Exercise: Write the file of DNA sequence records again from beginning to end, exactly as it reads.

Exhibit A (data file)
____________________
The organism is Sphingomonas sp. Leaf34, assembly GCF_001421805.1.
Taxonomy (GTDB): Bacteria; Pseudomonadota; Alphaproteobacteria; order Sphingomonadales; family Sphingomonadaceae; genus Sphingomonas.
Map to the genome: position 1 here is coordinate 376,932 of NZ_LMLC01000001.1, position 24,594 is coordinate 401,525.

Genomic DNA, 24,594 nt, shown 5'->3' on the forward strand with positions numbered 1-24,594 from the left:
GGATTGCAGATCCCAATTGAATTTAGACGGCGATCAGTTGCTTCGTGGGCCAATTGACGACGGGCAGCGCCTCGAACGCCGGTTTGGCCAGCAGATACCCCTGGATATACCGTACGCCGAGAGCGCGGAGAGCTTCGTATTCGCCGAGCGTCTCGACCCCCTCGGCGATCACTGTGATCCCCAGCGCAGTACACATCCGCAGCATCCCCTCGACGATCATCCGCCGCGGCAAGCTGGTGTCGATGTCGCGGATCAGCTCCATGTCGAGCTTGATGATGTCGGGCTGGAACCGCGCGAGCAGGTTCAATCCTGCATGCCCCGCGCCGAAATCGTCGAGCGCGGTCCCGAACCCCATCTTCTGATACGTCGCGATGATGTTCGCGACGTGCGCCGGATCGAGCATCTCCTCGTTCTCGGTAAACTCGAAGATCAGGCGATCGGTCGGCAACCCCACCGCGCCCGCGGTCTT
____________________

The organism is Sphingomonas sp. Leaf34, assembly GCF_001421805.1.
Taxonomy (GTDB): Bacteria; Pseudomonadota; Alphaproteobacteria; order Sphingomonadales; family Sphingomonadaceae; genus Sphingomonas.
Map to the genome: position 1 here is coordinate 376,932 of NZ_LMLC01000001.1, position 24,594 is coordinate 401,525.

Genomic DNA, 24,594 nt, shown 5'->3' on the forward strand with positions numbered 1-24,594 from the left:
GGATTGCAGATCCCAATTGAATTTAGACGGCGATCAGTTGCTTCGTGGGCCAATTGACGACGGGCAGCGCCTCGAACGCCGGTTTGGCCAGCAGATACCCCTGGATATACCGTACGCCGAGAGCGCGGAGAGCTTCGTATTCGCCGAGCGTCTCGACCCCCTCGGCGATCACTGTGATCCCCAGCGCAGTACACATCCGCAGCATCCCCTCGACGATCATCCGCCGCGGCAAGCTGGTGTCGATGTCGCGGATCAGCTCCATGTCGAGCTTGATGATGTCGGGCTGGAACCGCGCGAGCAGGTTCAATCCTGCATGCCCCGCGCCGAAATCGTCGAGCGCGGTCCCGAACCCCATCTTCTGATACGTCGCGATGATGTTCGCGACGTGCGCCGGATCGAGCATCTCCTCGTTCTCGGTAAACTCGAAGATCAGGCGATCGGTCGGCAACCCCACCGCGCCCGCGGTCTT